(Reuters) - California wildlife authorities are asking residents to take down bird baths and feeders if they spot sick or dead birds in their yards as experts closely monitor a disease afflicting the state's only native pigeon species.
Increased mortality rates have been reported since mid-December among California's band-tailed pigeons, which are seen in flocks up to 200-strong during the winter in coastal areas from the San Francisco Bay Area south into Santa Barbara County and in the San Bernardino Mountains.
The California Department of Fish and Wildlife (CDFW) blames the deaths on Avian Trichomonosis, a disease caused by a single-celled microscopic protozoan parasite transmitted to the band-tailed pigeons by non-native rock pigeons, also known as city pigeons, which were introduced to North America from Europe.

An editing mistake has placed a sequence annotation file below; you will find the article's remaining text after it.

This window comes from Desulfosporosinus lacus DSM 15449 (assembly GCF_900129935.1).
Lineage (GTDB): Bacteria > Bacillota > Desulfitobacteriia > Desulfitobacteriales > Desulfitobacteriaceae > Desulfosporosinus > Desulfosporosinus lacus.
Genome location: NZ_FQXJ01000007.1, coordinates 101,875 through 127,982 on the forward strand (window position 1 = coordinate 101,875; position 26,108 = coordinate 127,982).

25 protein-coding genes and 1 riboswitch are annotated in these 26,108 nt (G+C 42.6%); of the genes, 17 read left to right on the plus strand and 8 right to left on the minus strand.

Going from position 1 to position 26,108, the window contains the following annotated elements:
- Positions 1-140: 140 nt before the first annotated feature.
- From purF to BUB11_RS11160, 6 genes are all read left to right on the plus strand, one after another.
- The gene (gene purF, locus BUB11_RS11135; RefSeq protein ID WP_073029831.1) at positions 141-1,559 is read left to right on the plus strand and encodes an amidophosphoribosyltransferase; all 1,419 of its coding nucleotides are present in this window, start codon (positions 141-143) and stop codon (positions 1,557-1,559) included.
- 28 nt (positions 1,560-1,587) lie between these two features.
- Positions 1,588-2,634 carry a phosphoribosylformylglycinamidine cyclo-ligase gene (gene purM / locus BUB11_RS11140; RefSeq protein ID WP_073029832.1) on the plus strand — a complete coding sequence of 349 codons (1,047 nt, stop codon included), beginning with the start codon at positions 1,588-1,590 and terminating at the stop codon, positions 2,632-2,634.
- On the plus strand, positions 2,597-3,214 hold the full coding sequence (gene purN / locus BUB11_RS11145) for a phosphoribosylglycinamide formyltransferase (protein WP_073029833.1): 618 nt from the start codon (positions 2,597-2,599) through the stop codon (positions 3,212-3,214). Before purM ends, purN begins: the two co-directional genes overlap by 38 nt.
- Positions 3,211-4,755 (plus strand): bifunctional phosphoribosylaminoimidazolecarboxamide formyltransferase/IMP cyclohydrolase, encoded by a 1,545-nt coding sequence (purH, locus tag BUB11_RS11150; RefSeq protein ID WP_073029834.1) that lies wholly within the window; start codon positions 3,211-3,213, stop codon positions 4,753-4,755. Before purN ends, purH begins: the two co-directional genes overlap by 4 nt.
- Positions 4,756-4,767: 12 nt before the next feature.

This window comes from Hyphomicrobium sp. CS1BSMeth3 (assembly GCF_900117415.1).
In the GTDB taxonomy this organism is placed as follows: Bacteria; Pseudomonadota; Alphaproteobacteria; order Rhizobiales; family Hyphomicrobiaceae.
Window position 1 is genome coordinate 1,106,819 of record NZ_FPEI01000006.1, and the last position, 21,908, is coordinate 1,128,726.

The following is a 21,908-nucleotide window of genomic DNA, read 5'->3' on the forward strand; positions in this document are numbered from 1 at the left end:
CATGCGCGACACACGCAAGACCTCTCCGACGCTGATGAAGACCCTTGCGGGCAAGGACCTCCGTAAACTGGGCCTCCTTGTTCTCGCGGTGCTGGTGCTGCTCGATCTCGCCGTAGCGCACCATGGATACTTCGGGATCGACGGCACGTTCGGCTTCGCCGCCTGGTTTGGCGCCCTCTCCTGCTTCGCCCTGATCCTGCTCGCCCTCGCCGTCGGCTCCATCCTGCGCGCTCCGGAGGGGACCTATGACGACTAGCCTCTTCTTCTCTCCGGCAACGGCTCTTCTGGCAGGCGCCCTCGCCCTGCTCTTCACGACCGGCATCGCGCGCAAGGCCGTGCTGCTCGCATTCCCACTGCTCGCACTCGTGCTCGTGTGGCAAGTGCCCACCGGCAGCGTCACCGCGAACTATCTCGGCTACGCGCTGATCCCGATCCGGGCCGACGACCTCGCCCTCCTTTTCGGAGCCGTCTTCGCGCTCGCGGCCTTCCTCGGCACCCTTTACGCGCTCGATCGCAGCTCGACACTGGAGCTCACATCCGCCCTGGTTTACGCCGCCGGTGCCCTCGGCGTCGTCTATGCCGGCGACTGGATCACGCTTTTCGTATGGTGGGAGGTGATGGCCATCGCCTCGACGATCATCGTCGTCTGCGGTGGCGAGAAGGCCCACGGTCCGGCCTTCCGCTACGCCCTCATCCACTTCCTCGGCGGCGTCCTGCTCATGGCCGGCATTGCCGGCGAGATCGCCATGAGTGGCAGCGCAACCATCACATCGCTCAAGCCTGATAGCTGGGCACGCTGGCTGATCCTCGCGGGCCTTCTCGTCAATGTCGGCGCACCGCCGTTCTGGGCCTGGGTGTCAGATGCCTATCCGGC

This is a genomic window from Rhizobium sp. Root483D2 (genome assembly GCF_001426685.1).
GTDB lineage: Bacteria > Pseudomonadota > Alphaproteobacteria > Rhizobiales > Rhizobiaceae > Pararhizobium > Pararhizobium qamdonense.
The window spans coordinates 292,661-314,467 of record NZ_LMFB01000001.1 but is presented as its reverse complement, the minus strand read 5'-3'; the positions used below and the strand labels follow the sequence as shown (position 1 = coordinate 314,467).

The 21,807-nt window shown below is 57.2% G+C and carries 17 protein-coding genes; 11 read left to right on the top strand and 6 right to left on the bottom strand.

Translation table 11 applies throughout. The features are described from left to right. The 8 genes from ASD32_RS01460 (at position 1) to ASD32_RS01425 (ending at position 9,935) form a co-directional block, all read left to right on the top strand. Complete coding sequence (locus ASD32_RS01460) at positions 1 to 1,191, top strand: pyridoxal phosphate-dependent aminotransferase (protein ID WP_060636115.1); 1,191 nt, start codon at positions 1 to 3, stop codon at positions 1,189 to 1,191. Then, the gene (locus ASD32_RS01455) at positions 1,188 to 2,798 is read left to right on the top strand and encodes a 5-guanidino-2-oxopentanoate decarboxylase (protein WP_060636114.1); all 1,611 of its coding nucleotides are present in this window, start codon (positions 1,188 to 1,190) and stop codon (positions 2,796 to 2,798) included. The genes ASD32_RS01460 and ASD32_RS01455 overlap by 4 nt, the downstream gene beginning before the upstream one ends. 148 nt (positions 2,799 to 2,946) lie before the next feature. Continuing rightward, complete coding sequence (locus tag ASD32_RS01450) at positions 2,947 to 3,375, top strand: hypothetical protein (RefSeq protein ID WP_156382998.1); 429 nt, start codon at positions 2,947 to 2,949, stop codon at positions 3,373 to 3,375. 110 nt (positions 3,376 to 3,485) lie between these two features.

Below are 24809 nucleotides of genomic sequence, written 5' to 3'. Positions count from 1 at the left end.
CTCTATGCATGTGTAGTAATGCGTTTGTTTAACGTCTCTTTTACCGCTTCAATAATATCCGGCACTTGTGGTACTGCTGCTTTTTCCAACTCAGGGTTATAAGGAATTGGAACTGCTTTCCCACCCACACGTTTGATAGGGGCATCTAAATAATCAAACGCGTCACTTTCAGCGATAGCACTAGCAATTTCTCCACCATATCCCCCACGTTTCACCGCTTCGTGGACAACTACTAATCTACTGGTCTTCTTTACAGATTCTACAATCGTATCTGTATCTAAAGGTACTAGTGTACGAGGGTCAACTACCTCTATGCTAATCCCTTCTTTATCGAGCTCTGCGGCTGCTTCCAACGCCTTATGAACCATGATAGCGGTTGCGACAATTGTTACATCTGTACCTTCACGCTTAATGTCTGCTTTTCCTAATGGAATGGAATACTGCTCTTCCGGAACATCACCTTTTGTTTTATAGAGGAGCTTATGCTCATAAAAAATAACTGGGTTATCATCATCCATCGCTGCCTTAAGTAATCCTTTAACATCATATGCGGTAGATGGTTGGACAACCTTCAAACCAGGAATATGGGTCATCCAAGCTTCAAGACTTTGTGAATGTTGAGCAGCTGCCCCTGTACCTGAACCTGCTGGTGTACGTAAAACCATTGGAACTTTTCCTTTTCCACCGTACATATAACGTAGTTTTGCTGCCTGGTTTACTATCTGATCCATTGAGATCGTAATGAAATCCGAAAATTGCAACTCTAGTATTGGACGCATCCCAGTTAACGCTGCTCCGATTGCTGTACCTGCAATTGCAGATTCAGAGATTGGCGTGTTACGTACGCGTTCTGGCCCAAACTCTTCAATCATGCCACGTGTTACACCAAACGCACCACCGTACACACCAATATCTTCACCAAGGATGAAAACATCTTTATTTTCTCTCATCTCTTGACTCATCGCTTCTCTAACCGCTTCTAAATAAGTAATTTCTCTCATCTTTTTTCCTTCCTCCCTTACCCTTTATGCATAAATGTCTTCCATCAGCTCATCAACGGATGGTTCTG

CDFW environmental scientist Krysta Rogers said on Wednesday that the department's Wildlife Investigations Laboratory wants members of the public to be on the lookout for band-tailed pigeons this winter and go online to report any sick or dead bird species they see.
"If residents observe sick or dead birds in their yard, they can minimize disease transmission by removing artificial sources of food and water, such as bird feeders, bird baths, and fountains," Rogers said.
The parasite, which only infects birds, lives in the mouth and throat of infected pigeons and causes lesions in the mouth or esophagus that eventually block the passage of food. Infected birds finally die from starvation or suffocation.
(Reporting by Daniel Wallis in Denver; Editing by Sandra Maler)